# Homework Help: Inducing EMF by changing area

1. Nov 8, 2015

### accountdracula

1. The problem statement, all variables and given/known data
I'm answering a question which describes a situation in which a metal ring is dropped through a magnetic field such that, when it falls, its area is perpendicular to the magnetic field.
I need to find its terminal velocity given:
Mass : 2.66 x 10-4 kg
Magnetic flux density : 2.00 T
Resistance : 2.48 m(ohms)

2. Relevant equations
Emf = dBA/dt
V = IR
F = BILsin(theta)

3. The attempt at a solution

At terminal velocity, the magnetic force as a result of the ring's current must equal its weight:

mg = BIL

I'm confused about how to introduce v into the equation E.m.f = dBA/dt.
My thoughts were as follows:

If A is the area through which the ring moves in time dt then
A = pi r2vdt

e.m.f = (dBpi r2vdt)/dt
e.m.f = dBpi r2v

Dividing both sides by R :

I = (dBpi r2)/ R
I would then set this equal to mg / BL to find v.
However, in previous questions 'L' has always been a straight wire. Would you use the diameter of this metal ring or its circumference? My feeling is the circumference but I'm not 100% sure.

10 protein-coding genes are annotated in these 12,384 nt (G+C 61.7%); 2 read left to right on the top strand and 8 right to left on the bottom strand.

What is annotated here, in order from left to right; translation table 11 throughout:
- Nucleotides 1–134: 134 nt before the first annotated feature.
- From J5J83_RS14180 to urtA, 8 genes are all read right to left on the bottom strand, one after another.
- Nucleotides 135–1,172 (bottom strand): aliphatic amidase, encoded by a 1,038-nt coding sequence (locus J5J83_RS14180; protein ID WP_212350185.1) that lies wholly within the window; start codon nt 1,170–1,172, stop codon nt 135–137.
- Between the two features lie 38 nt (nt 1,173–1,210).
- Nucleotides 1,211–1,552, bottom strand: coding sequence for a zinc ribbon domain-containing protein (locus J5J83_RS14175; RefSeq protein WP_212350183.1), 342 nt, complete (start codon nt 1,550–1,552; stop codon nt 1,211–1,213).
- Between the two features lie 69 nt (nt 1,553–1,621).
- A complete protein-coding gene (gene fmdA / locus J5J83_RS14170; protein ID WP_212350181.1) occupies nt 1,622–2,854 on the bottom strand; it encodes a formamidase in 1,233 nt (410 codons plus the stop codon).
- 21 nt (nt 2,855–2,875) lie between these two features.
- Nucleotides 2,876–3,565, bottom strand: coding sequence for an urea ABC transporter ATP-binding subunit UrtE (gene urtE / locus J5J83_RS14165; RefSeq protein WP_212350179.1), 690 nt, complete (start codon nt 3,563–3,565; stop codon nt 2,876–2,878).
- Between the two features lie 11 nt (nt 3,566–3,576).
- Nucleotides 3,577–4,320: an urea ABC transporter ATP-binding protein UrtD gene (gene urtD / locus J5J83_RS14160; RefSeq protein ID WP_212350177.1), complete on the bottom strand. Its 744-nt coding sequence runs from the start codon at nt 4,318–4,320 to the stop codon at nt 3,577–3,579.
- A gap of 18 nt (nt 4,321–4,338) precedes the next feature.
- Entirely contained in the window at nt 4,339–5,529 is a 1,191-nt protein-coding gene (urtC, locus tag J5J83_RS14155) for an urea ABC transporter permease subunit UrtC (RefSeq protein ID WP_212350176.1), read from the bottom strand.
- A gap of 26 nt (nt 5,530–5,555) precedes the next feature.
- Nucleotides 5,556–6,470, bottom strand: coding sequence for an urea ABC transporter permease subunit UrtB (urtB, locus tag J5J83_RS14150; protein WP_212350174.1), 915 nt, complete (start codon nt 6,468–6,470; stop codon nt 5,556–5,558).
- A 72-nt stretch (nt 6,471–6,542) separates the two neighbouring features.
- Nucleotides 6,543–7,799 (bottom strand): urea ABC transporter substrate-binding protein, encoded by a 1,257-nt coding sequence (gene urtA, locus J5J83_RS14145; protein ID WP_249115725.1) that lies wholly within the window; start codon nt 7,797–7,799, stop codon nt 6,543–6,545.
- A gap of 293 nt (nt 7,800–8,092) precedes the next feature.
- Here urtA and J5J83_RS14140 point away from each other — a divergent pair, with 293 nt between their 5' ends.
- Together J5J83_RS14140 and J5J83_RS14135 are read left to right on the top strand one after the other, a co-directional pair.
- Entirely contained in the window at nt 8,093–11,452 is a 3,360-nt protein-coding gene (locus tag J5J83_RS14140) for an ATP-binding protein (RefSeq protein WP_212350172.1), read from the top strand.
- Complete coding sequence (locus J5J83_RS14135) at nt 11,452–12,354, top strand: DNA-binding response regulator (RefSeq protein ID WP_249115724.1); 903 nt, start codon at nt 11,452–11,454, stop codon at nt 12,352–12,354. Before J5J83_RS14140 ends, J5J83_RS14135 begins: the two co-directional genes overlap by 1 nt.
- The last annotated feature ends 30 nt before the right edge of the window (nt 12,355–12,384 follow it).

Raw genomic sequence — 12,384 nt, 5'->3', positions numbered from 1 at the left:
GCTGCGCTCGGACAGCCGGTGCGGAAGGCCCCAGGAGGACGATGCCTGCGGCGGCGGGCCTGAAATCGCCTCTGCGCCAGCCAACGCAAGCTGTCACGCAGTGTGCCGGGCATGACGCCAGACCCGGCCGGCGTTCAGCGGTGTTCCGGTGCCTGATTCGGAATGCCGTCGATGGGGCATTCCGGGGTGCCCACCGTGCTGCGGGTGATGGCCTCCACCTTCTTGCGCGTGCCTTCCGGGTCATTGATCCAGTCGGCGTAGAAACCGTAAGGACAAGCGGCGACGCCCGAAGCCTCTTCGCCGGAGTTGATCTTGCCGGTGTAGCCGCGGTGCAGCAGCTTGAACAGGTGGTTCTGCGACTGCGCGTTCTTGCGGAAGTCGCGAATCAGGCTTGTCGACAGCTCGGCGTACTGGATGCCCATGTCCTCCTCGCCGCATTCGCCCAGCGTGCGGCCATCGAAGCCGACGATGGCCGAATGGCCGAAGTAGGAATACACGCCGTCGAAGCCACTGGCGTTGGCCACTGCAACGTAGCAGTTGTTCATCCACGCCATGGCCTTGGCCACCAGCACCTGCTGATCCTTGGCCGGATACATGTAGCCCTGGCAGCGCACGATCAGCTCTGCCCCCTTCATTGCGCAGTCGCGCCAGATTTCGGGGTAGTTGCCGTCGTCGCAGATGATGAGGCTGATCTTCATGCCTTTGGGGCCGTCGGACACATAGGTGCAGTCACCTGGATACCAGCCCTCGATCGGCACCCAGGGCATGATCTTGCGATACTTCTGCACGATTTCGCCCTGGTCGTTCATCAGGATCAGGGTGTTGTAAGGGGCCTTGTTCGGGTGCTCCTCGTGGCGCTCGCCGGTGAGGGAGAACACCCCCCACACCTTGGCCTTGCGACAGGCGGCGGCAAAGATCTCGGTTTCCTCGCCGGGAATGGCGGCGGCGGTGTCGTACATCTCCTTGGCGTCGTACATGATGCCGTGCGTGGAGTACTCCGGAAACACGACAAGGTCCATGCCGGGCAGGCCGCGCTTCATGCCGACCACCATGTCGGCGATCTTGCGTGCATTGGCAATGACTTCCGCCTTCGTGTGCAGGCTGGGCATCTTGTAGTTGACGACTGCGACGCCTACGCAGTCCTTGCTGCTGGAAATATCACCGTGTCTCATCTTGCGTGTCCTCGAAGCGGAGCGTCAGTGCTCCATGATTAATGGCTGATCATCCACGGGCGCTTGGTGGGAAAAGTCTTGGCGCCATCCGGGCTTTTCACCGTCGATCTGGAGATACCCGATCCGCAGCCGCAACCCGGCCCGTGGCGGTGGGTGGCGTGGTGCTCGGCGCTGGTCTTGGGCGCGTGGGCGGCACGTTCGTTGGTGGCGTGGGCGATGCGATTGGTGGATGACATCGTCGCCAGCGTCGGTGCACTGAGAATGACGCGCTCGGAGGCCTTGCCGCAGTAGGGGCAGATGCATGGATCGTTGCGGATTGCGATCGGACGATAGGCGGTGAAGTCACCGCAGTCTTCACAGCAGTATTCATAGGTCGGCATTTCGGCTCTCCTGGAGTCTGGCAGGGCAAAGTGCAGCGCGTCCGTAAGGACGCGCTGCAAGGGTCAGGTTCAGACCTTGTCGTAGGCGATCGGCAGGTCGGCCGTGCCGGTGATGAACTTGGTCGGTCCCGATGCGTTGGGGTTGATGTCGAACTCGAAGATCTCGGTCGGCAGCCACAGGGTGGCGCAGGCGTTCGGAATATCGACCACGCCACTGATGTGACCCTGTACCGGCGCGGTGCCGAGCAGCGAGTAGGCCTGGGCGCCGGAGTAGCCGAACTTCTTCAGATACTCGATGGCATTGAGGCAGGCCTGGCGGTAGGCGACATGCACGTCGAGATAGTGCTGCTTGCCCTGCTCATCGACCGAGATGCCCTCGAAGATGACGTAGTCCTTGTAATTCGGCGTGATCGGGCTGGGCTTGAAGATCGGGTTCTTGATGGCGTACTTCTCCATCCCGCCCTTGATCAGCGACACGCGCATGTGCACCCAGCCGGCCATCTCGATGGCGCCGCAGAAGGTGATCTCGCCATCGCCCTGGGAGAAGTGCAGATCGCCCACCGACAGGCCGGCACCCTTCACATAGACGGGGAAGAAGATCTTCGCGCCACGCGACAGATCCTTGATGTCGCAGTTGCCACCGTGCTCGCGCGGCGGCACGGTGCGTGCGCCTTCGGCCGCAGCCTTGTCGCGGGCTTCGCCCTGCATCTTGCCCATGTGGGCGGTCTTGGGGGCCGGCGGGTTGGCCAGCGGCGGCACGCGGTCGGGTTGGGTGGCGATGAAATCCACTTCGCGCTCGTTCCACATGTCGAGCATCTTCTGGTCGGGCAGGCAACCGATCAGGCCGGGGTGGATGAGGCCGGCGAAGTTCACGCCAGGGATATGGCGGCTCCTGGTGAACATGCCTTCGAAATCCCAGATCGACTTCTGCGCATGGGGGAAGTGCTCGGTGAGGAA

Also, is the way I've approached this question right?

2. Nov 8, 2015

### andrewkirk

What does this mean? Do you mean that the disc that has the ring as boundary has a normal that is perpendicular to the mag field lines?

Is the magnetic field uniformly linear and self-parallel within the region of interest?

3. Nov 9, 2015

### accountdracula

I mean the plane of the area of the metal ring is perpendicular to the plane of the magnetic field lines. The magnetic field is uniform. I don't have a clue what self parallel within the region of interest means.

4. Nov 9, 2015

Bump